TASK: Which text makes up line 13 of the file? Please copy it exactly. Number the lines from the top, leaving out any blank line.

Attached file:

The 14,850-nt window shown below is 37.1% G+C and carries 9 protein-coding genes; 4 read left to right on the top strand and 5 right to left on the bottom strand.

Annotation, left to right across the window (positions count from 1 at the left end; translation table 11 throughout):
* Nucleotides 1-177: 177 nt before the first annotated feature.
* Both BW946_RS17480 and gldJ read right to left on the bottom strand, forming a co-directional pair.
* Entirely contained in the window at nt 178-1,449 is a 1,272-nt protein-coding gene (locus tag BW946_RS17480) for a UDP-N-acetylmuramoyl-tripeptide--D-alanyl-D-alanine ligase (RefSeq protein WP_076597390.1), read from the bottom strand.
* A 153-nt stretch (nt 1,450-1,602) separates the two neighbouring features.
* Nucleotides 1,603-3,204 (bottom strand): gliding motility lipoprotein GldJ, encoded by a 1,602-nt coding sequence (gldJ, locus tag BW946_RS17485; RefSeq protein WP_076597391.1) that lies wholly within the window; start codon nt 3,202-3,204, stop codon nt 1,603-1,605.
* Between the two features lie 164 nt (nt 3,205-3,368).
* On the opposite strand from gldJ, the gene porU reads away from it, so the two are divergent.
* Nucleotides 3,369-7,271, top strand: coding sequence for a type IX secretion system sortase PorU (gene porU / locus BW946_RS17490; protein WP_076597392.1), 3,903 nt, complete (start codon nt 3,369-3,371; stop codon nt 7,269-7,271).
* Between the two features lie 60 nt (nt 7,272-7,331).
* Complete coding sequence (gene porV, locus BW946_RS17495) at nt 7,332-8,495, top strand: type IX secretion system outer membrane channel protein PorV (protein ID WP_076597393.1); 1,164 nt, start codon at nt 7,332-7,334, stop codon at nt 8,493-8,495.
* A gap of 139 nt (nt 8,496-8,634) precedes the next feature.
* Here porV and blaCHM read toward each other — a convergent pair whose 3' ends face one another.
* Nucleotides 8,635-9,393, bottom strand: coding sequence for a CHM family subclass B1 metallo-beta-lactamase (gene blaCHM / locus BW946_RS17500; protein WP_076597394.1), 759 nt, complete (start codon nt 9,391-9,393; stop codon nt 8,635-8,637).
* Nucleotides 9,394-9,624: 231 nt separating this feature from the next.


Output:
* A gap of 139 nt (nt 8,496-8,634) precedes the next feature.